EnviroLeach Technologies Inc. (CSE: ETI) (OTCQB: EVLLF) (7N2: FSE) is pleased to report the results of an ongoing research and development program to recover tin from scrap printed circuit board assemblies (PCBAs).
The recent phase of the research program was conducted using low-grade PCBAs and focused on locked-cycle tests and further process development to determine preliminary economic viability. The lock-cycle tests were designed to assess the reusability of the leach solution and address the potential accumulation of impurities.
This important step in process development significantly reduces reagent consumption and related costs. It also allows for predictable process control, as well as the development of the final process flow sheet for subsequent pilot and full-scale plant design and engineering.
Locked-cycle reusability tests demonstrated continuous recoveries averaging 84.2% over 16 cycles confirming the reusability of the leach solution. Previous laboratory tests performed using high-grade scrap PCBA concentrate material produced up to 92.6% tin recoveries (see Company news release dated November 5, 2020).
The lab-scale research produced a tin oxide product which was sent to a tin refiner for detailed analysis and confirmation of the product’s suitability for refining and sale. The next stage of this research is the development of a pilot-scale plant to perform bulk tests on a variety of PCBA based concentrates to determine final process engineering and assess economics.
In combination with Enviroleach’s existing technology, the potential to recover tin could give the EnviroLeach process for processing scrap PCBAs a significant economic advantage over other processing alternatives. EnviroLeach’s current scrap PCBA processing technology extracts valuable metals from the PCBAs while reducing the volume of material sent to smelters. The reduced role of smelters results in significantly lower downstream processing charges, higher metal payments, and reduced environmental impact. The recovery and sale of tin would create further potential for increased operating margins.
Tin Use in Electronics and Price
Tin is widely used in the manufacture of electronic components and PCBAs, primarily in solders. Increased tin demand is out pacing supply due to it supply constraints as well as broader use in new technologies and global electrification applications. Recent upward price movement supports the understanding of the metal’s long term, enhanced value and metal prices is now at ten-year highs. While demand will be satisfied by virgin metal sources, ethical sourcing is becoming a critical issue. Recycled tin is also highly compelling as a trackable, ethical source of tin which can be integrated with circular economy principles manufactures and OEMs are adopting.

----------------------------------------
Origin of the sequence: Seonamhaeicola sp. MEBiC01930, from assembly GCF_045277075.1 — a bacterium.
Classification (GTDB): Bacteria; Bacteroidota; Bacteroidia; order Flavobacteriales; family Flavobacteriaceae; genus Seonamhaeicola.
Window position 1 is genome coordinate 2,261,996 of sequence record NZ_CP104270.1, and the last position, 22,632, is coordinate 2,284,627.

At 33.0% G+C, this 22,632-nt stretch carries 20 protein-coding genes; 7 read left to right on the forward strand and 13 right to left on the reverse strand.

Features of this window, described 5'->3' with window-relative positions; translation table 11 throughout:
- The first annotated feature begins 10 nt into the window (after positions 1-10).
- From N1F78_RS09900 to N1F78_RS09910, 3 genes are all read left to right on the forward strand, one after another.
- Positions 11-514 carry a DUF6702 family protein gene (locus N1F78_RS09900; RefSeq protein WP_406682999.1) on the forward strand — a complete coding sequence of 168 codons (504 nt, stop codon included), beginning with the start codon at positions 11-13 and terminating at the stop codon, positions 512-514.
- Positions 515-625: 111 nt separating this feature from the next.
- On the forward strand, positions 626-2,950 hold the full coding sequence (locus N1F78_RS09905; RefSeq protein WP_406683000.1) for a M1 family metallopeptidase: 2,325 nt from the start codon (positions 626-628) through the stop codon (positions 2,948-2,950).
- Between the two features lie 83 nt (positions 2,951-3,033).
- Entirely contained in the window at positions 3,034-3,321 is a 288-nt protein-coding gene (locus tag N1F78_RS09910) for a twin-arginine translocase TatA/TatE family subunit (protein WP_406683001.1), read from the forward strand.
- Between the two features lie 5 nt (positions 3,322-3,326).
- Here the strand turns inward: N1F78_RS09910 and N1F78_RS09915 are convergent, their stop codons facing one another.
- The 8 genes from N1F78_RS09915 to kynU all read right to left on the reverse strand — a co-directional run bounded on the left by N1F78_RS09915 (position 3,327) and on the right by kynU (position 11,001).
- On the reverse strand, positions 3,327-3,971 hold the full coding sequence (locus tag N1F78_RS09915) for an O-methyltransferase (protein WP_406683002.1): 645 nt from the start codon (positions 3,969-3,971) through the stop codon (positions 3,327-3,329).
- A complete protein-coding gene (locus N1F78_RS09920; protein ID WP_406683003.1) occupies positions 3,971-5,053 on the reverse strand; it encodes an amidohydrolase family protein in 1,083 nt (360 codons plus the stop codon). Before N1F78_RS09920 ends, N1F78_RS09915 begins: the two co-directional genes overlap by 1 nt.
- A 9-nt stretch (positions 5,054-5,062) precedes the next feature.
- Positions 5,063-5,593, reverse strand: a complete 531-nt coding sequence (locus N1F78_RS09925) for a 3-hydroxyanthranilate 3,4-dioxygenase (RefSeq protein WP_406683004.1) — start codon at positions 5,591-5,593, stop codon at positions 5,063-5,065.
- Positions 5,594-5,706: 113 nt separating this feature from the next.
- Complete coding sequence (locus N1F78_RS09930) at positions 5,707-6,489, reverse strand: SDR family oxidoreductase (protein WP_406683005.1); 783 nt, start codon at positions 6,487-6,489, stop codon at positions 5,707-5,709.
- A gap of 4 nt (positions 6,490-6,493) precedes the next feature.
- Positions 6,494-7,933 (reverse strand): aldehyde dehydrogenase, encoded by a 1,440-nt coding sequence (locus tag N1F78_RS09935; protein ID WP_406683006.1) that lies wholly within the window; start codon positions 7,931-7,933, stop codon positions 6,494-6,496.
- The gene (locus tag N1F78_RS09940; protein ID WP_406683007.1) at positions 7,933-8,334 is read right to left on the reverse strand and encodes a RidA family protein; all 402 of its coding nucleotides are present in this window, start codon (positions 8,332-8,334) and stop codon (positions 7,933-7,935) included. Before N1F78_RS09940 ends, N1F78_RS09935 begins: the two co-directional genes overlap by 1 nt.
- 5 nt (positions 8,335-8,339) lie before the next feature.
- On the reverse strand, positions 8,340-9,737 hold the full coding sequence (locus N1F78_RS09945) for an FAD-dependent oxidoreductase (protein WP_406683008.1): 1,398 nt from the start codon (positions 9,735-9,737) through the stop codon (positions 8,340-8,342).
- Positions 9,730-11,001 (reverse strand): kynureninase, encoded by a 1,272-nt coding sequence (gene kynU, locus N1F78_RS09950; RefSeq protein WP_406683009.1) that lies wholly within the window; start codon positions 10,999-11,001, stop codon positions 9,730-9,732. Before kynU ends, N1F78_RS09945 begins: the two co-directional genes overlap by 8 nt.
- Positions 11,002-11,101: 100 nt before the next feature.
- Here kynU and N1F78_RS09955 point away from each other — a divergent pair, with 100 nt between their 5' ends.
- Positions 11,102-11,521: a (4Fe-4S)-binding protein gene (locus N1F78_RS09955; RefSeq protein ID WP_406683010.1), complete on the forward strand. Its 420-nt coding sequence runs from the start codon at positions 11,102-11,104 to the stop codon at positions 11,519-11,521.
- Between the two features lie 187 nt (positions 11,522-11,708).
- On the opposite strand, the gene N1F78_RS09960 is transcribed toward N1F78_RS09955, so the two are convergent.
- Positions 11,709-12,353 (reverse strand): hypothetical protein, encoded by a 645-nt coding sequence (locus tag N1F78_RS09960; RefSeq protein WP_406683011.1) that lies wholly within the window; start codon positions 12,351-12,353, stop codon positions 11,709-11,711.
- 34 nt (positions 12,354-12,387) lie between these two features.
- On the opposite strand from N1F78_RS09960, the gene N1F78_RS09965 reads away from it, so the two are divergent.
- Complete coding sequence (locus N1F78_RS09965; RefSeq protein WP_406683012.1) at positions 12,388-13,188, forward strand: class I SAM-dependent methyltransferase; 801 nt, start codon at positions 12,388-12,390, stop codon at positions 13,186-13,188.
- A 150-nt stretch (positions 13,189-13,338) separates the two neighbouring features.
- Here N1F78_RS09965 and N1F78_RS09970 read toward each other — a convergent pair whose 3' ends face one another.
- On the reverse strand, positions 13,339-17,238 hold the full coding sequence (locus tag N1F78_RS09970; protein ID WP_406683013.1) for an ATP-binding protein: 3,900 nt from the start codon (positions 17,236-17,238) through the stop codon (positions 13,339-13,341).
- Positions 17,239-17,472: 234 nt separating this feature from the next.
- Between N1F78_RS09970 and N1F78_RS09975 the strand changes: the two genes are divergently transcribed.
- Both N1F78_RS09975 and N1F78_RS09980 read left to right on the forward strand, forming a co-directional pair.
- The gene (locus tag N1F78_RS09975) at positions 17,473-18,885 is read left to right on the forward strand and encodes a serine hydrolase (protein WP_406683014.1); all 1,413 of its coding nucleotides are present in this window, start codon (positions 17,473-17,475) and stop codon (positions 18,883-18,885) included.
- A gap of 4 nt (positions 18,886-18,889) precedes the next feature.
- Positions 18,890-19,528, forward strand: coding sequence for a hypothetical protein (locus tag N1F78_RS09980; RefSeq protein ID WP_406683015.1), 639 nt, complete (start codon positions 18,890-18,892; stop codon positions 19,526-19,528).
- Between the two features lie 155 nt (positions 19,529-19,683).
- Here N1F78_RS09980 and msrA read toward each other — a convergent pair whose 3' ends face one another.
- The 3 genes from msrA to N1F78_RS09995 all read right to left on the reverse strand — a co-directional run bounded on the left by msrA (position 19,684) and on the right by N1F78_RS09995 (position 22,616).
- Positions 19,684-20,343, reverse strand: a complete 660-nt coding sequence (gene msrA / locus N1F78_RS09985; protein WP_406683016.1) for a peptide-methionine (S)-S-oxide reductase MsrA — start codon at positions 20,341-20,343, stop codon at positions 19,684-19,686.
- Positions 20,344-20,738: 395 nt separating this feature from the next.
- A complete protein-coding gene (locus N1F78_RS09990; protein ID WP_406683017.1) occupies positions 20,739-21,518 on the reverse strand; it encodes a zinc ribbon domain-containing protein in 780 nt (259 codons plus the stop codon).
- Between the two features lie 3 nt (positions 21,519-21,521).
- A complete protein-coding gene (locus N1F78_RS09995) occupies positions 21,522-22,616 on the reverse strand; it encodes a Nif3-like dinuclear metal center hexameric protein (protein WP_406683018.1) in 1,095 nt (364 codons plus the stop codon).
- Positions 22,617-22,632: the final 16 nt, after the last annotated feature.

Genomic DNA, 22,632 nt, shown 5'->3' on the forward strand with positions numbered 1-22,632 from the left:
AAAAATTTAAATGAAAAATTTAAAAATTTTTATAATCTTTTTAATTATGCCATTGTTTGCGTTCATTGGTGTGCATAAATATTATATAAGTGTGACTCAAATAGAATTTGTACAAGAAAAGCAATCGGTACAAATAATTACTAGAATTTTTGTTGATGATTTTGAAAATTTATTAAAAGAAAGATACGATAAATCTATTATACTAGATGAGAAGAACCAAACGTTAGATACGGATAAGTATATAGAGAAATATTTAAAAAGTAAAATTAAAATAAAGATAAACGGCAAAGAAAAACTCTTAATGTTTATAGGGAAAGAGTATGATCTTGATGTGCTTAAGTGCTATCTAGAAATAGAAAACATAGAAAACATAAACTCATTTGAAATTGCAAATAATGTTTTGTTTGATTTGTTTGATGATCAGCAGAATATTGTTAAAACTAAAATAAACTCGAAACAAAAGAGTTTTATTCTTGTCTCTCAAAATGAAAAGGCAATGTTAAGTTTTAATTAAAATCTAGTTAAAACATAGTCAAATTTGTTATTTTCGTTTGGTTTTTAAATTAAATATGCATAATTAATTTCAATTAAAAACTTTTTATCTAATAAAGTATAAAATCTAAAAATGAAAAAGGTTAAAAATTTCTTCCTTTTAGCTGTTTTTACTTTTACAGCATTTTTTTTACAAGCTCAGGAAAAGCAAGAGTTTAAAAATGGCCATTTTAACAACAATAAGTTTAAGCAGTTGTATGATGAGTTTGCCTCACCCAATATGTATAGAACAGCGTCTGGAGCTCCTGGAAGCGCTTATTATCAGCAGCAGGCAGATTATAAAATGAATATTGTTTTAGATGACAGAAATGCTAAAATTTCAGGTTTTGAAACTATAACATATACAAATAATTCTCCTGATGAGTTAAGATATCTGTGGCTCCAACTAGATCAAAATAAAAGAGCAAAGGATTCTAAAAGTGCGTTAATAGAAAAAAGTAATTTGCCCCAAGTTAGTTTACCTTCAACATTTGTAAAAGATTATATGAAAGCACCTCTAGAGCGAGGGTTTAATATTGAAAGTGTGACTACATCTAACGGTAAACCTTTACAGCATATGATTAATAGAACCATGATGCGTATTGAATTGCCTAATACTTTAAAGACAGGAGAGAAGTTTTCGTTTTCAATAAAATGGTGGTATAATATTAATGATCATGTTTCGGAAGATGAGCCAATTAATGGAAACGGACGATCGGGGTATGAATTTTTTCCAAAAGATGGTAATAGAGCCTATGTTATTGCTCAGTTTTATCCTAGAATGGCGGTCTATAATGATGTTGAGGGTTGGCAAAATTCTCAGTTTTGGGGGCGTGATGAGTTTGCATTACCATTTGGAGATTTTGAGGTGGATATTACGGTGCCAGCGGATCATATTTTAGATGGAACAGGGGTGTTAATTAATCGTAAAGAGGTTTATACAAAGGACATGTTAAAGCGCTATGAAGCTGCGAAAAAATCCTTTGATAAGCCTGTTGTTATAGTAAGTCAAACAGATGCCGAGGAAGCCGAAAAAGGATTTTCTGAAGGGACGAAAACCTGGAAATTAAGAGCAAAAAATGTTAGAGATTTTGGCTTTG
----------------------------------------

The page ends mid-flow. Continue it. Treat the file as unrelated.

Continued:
Duane Nelson, CEO of EnviroLeach states, “This marks a pivotal breakthrough for the entire electronics sector. The cost-effective recovery of tin from scrap PCBAs has been a long-sought-after industry goal. This breakthrough technology could now lead to a significant secondary source for this critical and strategic metal. We are proud to be a part of this important step toward a new entrant to the electronics circular economy”.
This innovative research program is being supported in part by advisory services and research and development funding from the National Research Council of Canada Industrial Research Assistance Program (NRC IRAP).
About EnviroLeach Technologies Inc.
EnviroLeach Technologies is engaged in the development and commercialization of environmentally-friendly formulas and technologies for the treatment of materials in the primary and secondary metals sectors. Using its proprietary non-cyanide, water-based, neutral pH treatment process EnviroLeach extracts precious metals from ores, concentrates, and E-Waste.
Backed by a first-class staff of scientists and engineers, tens of thousands individual tests and assays, independent validations, and countless hours in research and development, EnviroLeach’s technology is emerging as a potential new standard for the provision of eco-friendly methods for the hydrometallurgical extraction of precious metals in both the mining and E-Waste sectors.
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We acknowledge the [financial] support of the Government of Canada.